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Time for Torino

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This one is out of sequence; I had so many blog posts to catch up on that I lost track of the timeline. I went to Torino at the end of August on a weekend that the temperatures descended to normal levels for the first time that summer.

Torino is another one of those places that is accessible by Frecciarossa train in an hour from Milan. One of the key reasons to go was to visit the outstanding Museo Egizio (Egyptian Museum). What I didn’t expect was to find, in addition to that, a delightful city with many piazzas, coffeeshops and covered walkways that was very enjoyable to walk around.

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From the train station (Porta Nuova) I started by walking towards the centre and soon found myself on the large and beautiful Piazza San Carlo, that is flanked by terraces and arcaded walkways. From there I meandered on until I got to yet another piazza, one smaller in size, facing the Palazzo Carignano. By then I was well and truly wanting a coffee, so I sat down at Farmacia del Cambio cafe and took in the surroundings for a while.

Duly caffeinated I continued my meanderings, towards Piazza Castello, Palazzo Madama and the Palazzo Reale. Yet another lofty square lined by magnificent buildings. It’s as if the city pulls open all registers.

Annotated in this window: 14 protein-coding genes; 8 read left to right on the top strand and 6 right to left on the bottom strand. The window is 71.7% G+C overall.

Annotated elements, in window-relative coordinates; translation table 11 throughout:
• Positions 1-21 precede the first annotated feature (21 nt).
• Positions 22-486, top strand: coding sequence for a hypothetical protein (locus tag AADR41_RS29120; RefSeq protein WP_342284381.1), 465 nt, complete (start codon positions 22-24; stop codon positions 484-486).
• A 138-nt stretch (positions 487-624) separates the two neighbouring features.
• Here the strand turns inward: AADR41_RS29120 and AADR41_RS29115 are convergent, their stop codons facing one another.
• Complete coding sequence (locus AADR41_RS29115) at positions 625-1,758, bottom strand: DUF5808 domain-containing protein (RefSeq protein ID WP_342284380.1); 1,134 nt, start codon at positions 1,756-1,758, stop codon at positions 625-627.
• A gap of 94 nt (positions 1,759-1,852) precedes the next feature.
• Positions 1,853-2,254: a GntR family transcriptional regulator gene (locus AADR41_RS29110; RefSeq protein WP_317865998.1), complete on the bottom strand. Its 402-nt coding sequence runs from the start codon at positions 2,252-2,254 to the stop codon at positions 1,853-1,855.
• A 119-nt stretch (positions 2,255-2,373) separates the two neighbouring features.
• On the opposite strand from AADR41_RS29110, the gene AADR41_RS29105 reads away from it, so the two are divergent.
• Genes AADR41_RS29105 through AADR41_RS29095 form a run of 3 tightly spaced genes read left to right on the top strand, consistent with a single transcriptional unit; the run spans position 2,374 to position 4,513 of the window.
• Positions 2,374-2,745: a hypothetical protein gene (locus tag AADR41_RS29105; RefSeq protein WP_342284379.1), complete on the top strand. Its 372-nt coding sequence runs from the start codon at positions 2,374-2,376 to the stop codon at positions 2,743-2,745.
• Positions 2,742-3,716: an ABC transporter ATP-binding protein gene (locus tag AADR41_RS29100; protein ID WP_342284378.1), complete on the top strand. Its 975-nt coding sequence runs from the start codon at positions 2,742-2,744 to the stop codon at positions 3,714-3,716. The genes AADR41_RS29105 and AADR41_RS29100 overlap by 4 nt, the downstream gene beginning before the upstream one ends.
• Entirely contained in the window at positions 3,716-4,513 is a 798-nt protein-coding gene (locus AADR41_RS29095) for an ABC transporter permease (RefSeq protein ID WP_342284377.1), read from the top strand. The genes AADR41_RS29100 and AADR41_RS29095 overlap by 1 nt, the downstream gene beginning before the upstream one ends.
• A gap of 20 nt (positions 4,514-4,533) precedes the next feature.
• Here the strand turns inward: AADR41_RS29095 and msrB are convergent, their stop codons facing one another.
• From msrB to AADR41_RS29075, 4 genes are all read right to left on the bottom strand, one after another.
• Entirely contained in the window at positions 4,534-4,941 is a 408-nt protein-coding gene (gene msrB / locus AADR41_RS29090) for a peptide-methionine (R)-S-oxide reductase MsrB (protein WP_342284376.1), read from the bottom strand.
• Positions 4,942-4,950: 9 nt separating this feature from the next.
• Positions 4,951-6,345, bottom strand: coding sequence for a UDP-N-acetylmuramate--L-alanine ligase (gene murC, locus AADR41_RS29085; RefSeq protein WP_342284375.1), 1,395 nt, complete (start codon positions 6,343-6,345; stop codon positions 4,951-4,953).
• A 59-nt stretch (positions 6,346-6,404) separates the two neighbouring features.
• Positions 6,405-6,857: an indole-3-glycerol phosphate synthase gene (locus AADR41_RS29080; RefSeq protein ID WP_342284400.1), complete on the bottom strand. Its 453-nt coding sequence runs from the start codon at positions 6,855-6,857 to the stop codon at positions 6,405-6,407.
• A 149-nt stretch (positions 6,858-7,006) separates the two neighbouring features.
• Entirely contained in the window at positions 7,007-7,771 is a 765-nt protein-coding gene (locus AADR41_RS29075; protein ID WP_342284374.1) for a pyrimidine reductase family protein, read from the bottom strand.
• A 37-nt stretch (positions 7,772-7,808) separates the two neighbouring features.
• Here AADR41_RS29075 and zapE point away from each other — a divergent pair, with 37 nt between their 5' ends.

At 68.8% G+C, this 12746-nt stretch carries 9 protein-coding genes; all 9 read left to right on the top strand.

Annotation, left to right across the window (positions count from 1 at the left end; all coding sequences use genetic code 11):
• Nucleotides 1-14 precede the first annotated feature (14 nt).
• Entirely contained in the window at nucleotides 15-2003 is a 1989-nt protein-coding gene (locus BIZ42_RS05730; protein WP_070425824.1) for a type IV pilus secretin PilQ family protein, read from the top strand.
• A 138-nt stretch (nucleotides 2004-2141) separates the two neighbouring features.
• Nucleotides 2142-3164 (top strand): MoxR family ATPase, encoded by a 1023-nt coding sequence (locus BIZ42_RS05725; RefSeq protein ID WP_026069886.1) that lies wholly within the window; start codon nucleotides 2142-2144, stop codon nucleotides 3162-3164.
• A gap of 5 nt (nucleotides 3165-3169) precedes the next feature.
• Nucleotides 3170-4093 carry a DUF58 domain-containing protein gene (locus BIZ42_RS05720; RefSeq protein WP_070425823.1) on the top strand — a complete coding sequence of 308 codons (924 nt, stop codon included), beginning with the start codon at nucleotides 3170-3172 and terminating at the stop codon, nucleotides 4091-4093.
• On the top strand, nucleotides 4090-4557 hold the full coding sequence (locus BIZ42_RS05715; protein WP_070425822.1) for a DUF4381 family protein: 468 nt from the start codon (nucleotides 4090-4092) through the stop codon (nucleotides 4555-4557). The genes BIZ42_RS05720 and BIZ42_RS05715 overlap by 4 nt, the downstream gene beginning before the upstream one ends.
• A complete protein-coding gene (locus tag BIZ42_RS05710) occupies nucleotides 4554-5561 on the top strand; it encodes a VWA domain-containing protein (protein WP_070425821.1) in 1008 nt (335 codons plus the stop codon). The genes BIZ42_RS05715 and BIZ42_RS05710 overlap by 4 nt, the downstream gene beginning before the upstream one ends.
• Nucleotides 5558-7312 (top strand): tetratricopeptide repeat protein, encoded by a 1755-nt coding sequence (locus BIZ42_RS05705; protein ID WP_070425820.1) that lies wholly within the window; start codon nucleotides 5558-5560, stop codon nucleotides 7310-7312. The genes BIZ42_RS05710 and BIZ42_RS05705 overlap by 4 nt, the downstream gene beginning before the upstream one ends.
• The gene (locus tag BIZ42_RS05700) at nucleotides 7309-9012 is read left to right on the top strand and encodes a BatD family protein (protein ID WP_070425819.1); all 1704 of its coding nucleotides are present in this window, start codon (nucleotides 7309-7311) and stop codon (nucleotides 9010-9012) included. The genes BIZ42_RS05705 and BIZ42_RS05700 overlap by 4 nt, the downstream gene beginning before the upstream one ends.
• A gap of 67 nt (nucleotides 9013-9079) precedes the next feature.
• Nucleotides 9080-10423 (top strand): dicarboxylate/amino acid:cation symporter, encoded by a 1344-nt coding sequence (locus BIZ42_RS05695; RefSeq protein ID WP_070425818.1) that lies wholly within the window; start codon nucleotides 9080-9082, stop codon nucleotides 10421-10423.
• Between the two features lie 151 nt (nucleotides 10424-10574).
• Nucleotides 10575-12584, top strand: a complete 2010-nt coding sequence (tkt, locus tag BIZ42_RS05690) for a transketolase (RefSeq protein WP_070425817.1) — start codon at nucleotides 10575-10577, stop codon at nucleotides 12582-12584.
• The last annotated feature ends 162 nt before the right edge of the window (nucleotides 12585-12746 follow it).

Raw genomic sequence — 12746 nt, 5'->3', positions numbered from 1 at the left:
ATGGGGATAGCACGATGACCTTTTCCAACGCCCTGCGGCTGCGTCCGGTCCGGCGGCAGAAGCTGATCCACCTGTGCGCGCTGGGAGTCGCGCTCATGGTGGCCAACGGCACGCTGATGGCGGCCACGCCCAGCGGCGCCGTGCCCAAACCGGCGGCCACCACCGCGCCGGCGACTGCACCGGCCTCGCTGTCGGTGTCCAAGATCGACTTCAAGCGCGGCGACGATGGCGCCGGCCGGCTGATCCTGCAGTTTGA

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A left turn took me to the Cathedral di San Giovanni Battista where the Shroud of Turin is kept (or what’s left of it) and from there I walked over to the Mole Antonelliana, estimated the queues as too long and instead went to the Egyptian Museum, which was after all one of the prime reasons to come to Turin. My advice is to leave enough hours to take the museum in and even then you will struggle to see most of it. You could spend a week in there and still not see everything in detail. It is a remarkable collection, beautifully presented and a real immersion in Egyptian history. If you can’t make it to Cairo, this museum is your next largest collection of Egyptian artefacts in the world.

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After that my feet were sore and my stomach was rumbling, so I went in search of some food before taking the train back to Milan, which I found on Piazza San Carlo. A sightseeing day in Italy wouldn’t be complete without a gelato and where else to get one in Torino but at Alberto Marchetti?! Best ice cream I have ever had and in amazing flavours (zabaglione and torrone anyone?).

I still haven’t seen all of Torino, so I’ll have to go there another time, perhaps getting off the train at Porta Susa and walking into town from there to see the bits I missed on this first visit. And have another gelato at Alberto Marchetti, of course…